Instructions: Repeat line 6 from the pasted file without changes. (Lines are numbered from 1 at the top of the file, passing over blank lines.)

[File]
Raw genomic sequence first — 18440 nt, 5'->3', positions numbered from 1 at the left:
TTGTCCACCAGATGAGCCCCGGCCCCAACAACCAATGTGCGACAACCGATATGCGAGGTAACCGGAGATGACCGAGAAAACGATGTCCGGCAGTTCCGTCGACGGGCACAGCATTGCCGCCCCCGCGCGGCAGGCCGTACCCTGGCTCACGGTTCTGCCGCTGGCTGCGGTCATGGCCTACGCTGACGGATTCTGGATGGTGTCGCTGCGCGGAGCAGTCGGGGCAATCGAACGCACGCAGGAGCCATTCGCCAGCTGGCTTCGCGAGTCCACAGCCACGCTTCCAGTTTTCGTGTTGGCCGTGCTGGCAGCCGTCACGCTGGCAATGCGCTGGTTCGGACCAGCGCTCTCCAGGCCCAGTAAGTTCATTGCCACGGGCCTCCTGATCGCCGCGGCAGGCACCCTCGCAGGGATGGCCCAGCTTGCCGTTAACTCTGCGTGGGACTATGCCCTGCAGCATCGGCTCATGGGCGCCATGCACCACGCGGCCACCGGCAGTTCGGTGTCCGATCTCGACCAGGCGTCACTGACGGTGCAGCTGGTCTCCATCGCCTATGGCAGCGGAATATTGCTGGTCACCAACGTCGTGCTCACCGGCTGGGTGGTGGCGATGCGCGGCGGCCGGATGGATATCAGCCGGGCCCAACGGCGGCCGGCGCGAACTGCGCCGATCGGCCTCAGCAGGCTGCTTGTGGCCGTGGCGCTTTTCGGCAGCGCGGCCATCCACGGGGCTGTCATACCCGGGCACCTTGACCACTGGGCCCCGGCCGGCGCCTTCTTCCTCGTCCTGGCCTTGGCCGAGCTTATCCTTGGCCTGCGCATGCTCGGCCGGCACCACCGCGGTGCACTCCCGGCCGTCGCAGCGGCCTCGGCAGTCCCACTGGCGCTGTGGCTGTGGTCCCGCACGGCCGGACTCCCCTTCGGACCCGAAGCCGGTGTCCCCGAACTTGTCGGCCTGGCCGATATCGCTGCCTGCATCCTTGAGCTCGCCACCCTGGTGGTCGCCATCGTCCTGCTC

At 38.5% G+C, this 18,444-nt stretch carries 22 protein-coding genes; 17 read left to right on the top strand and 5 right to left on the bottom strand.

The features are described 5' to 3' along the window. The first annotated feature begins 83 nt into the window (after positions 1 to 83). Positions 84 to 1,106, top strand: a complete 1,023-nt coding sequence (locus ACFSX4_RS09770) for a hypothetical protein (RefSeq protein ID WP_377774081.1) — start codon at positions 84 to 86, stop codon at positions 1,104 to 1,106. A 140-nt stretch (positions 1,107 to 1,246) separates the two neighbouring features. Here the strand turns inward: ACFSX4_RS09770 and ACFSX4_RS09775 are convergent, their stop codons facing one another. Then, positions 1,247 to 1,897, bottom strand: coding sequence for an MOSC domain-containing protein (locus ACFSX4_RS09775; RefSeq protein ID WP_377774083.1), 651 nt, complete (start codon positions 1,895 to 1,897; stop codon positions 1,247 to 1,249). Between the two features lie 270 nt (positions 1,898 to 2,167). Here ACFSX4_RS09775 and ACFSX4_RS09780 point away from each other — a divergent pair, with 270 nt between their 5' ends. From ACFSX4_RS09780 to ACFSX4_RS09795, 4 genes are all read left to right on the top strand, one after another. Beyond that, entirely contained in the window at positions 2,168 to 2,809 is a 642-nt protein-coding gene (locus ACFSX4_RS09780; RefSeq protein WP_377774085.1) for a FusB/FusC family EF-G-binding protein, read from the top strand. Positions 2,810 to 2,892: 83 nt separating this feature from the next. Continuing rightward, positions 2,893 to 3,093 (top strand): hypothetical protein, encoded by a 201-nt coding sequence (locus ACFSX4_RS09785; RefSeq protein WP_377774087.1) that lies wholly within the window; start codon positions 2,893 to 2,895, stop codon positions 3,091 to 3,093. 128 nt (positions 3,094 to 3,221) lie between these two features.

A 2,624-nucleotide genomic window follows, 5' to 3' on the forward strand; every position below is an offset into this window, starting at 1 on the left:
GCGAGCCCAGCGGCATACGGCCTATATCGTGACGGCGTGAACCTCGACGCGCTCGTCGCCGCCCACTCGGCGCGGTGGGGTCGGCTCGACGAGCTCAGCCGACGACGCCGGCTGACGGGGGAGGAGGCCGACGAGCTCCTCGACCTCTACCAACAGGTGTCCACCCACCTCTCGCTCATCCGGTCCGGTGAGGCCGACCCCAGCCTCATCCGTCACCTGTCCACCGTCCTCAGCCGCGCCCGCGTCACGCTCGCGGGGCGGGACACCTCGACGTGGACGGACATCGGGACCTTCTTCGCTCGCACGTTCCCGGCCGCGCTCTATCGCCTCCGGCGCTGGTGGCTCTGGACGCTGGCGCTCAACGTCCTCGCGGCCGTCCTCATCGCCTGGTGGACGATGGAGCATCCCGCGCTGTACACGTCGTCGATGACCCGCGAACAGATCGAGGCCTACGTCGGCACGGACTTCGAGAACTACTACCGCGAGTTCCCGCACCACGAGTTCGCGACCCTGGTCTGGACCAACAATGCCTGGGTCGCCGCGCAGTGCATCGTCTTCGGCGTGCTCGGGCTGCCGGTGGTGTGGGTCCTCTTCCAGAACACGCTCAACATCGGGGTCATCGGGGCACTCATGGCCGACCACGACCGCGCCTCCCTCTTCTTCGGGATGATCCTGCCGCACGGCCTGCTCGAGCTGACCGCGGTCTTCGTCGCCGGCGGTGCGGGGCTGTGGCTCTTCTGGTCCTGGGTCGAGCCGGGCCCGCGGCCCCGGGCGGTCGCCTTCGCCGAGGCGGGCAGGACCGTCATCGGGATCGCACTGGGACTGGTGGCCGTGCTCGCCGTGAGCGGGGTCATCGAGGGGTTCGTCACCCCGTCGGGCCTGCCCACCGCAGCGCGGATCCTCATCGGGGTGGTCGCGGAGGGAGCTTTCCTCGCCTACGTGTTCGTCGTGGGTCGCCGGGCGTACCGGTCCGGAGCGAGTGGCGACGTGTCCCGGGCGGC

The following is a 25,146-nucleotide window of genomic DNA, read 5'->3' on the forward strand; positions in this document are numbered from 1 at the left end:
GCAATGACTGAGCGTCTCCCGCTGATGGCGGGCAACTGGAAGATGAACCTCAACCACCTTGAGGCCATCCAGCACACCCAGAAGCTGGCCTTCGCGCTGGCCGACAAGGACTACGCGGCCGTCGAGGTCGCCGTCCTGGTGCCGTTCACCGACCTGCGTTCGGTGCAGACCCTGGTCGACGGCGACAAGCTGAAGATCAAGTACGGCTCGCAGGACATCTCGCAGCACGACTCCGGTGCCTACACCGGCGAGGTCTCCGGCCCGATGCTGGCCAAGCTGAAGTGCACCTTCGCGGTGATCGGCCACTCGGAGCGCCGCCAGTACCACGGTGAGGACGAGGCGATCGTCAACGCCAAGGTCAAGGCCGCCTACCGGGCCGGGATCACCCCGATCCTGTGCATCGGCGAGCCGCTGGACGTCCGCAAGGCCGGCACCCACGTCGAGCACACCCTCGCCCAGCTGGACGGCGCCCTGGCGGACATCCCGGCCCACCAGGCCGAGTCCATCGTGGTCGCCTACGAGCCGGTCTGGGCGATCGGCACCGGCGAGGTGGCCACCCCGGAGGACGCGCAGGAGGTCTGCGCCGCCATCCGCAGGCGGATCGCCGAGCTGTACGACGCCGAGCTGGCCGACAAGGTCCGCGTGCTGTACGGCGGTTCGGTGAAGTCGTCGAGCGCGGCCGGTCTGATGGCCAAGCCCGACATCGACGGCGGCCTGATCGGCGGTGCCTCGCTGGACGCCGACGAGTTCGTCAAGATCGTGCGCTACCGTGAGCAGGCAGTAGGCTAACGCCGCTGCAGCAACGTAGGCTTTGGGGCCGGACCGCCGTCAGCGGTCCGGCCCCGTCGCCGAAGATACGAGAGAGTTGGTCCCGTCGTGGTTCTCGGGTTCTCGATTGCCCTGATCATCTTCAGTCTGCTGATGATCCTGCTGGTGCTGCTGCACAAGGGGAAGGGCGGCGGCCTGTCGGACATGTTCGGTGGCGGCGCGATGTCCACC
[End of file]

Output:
GCGAGCCCAGCGGCATACGGCCTATATCGTGACGGCGTGAACCTCGACGCGCTCGTCGCCGCCCACTCGGCGCGGTGGGGTCGGCTCGACGAGCTCAGCCGACGACGCCGGCTGACGGGGGAGGAGGCCGACGAGCTCCTCGACCTCTACCAACAGGTGTCCACCCACCTCTCGCTCATCCGGTCCGGTGAGGCCGACCCCAGCCTCATCCGTCACCTGTCCACCGTCCTCAGCCGCGCCCGCGTCACGCTCGCGGGGCGGGACACCTCGACGTGGACGGACATCGGGACCTTCTTCGCTCGCACGTTCCCGGCCGCGCTCTATCGCCTCCGGCGCTGGTGGCTCTGGACGCTGGCGCTCAACGTCCTCGCGGCCGTCCTCATCGCCTGGTGGACGATGGAGCATCCCGCGCTGTACACGTCGTCGATGACCCGCGAACAGATCGAGGCCTACGTCGGCACGGACTTCGAGAACTACTACCGCGAGTTCCCGCACCACGAGTTCGCGACCCTGGTCTGGACCAACAATGCCTGGGTCGCCGCGCAGTGCATCGTCTTCGGCGTGCTCGGGCTGCCGGTGGTGTGGGTCCTCTTCCAGAACACGCTCAACATCGGGGTCATCGGGGCACTCATGGCCGACCACGACCGCGCCTCCCTCTTCTTCGGGATGATCCTGCCGCACGGCCTGCTCGAGCTGACCGCGGTCTTCGTCGCCGGCGGTGCGGGGCTGTGGCTCTTCTGGTCCTGGGTCGAGCCGGGCCCGCGGCCCCGGGCGGTCGCCTTCGCCGAGGCGGGCAGGACCGTCATCGGGATCGCACTGGGACTGGTGGCCGTGCTCGCCGTGAGCGGGGTCATCGAGGGGTTCGTCACCCCGTCGGGCCTGCCCACCGCAGCGCGGATCCTCATCGGGGTGGTCGCGGAGGGAGCTTTCCTCGCCTACGTGTTCGTCGTGGGTCGCCGGGCGTACCGGTCCGGAGCGAGTGGCGACGTGTCCCGGGCGGC